NEW YORK CITY (TIP): In what has become a long and drawn out process, the U.S. Court of Appeals for the Fifth Circuit will begin the process of hearing oral arguments Friday, July 17 on the merits of a district judge’s temporary court order freezing President Obama’s executive action on immigration.
Lifting the delay would allow immigrants who were brought to the U.S. as children and those who are parents of U.S. citizen children to live and legally work in the United States without fear of deportation. Texas and 25 other states are fighting to keep the injunction in place.
DEFERRED ACTION PROGRAMS COULD BE A LONG WAY OFF
The states are making a huge mistake.
If we delay implementing the President’s actions any longer, we will not only keep millions of immigrant families in the shadows, but also hinder efforts to strengthen state economies across the country.
For years, we have called on Congress to fix our broken system by passing comprehensive immigration reform. In the absence of Congressional action, President Obama took necessary steps by announcing a package of “administrative relief” actions to alleviate the fear of deportation for mixed-status families and immigrants who were brought to this country at a young age.
If these executive actions are allowed to go forward, up to five million of our country’s residents will be able to register with the government, request a deferral from deportation, and apply for a temporary work permit. Enabling immigrants to work legally will trigger a cascade of benefits, from a rise in earnings to a rise in tax contributions.
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It will also demonstrate how essential immigration reform is in the long term when we see how much these programs benefit communities.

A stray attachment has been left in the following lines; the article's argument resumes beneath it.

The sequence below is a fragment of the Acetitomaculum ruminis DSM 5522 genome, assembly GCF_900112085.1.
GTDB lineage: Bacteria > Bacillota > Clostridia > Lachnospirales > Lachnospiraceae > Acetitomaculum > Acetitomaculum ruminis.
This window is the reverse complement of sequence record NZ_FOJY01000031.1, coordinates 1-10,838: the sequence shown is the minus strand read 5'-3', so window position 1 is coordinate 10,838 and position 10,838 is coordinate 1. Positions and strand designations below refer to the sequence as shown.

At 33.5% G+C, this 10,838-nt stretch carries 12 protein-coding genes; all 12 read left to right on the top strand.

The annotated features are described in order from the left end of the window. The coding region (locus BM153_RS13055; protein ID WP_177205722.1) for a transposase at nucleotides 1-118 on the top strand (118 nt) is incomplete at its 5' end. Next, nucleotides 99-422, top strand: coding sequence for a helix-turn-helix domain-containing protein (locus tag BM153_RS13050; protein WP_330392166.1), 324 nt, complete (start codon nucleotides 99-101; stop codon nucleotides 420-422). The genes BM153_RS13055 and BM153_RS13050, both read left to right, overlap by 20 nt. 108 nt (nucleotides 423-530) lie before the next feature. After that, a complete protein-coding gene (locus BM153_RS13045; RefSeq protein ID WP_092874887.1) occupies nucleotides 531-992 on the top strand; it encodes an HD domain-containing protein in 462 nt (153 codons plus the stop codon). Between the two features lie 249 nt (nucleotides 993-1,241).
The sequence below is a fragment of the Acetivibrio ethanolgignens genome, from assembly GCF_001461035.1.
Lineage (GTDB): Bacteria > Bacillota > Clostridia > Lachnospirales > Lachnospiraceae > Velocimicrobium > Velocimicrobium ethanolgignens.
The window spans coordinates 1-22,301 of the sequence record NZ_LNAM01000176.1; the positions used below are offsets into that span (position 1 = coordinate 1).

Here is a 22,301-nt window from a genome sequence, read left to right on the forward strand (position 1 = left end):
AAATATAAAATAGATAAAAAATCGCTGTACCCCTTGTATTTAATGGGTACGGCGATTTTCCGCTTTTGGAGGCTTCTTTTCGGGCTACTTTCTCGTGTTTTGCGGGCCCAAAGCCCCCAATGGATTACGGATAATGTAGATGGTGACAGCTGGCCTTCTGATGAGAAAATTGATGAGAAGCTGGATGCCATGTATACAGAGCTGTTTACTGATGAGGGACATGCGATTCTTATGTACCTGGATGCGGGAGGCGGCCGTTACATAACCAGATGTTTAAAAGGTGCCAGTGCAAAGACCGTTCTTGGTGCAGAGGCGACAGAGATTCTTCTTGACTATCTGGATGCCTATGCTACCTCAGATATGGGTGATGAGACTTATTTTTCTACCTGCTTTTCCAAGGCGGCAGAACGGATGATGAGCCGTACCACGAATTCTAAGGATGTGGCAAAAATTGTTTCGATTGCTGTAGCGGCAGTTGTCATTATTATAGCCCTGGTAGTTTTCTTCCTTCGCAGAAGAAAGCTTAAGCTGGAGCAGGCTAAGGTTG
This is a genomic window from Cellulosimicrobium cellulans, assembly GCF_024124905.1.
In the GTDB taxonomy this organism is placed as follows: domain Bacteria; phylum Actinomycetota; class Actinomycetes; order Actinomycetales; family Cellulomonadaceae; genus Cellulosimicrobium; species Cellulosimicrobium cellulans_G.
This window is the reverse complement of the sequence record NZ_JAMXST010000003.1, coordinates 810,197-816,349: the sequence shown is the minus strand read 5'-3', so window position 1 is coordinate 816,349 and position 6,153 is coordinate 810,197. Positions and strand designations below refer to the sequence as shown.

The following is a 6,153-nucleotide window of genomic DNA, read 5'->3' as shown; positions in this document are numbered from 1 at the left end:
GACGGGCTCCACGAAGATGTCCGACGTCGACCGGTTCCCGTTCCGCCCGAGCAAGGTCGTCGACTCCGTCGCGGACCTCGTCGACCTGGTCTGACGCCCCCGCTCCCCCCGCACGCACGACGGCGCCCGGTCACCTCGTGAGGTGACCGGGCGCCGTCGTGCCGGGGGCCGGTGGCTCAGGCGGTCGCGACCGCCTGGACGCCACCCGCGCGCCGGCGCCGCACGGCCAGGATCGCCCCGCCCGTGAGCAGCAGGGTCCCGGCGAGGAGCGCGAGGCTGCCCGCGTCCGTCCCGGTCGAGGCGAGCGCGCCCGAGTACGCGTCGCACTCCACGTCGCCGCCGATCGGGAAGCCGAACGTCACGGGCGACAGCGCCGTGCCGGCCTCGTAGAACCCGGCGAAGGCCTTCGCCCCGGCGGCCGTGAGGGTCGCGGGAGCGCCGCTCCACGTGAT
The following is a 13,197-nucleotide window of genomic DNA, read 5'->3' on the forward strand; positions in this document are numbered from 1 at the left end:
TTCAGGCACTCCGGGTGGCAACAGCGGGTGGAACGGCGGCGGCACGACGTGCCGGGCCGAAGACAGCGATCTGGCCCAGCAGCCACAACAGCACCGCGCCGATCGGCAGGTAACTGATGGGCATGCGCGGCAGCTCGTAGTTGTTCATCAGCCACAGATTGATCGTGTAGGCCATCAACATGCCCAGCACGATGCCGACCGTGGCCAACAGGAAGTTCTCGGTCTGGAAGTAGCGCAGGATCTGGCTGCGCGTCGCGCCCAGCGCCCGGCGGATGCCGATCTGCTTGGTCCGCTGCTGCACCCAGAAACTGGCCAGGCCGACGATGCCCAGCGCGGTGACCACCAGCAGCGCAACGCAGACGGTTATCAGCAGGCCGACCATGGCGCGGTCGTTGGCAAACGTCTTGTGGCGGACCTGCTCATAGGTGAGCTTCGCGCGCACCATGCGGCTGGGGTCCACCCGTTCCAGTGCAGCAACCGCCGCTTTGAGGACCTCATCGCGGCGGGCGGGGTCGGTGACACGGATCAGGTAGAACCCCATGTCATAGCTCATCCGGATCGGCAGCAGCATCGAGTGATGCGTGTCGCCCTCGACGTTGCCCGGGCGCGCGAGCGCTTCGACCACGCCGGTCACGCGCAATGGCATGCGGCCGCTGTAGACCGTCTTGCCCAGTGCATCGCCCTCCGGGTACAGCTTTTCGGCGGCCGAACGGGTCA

This is why New York joined attorney generals from 14 other states and the District of Columbia in an amicus brief filed earlier this year asking that the court lift the injunction so that the President’s program can proceed nationwide.
Fifth Circuit to weigh hold on Obama’s immigration orders
In the alternative, should the court not lift the injunction nationwide, the brief argues that it should be limited to Texas, the only state that a lower court found would be directly harmed by the deferred action program. In New York, the fiscal and economic benefits are clear: if the approximately quarter-million New Yorkers eligible for deferred action were allowed to work legally, state and local tax revenues would grow by $100 million per year.
While we wait for the Fifth Circuit to come to a decision, we are continuing to work to provide opportunities and protect the rights of immigrants in New York.
The Attorney General’s Office, in collaboration with other local and state agencies, and non-profit organizations, is working to combat immigration services fraud to ensure that communities are not taken advantage of by individuals and businesses that falsely claim they are able to provide a pathway to citizenship.
Community partners like the New York Immigration Coalition are training hundreds of volunteers who will help community members navigate the application process and connect them to legal service providers.
When the legal process finally does conclude, we will be ready to hit the ground running.
The economic benefits and legal arguments are compelling, but the most important benefit of a court decision allowing President Obama’s actions to move forward will be to finally bring millions of American newcomers out of the shadows. New Yorkers should not live in fear that one day their families will be torn apart.
We will continue to fight in the courts and prepare to make sure that our communities can be finally free of this fear.
(Schneiderman is the Attorney General of New York. Choi is the executive director of the New York Immigration Coalition).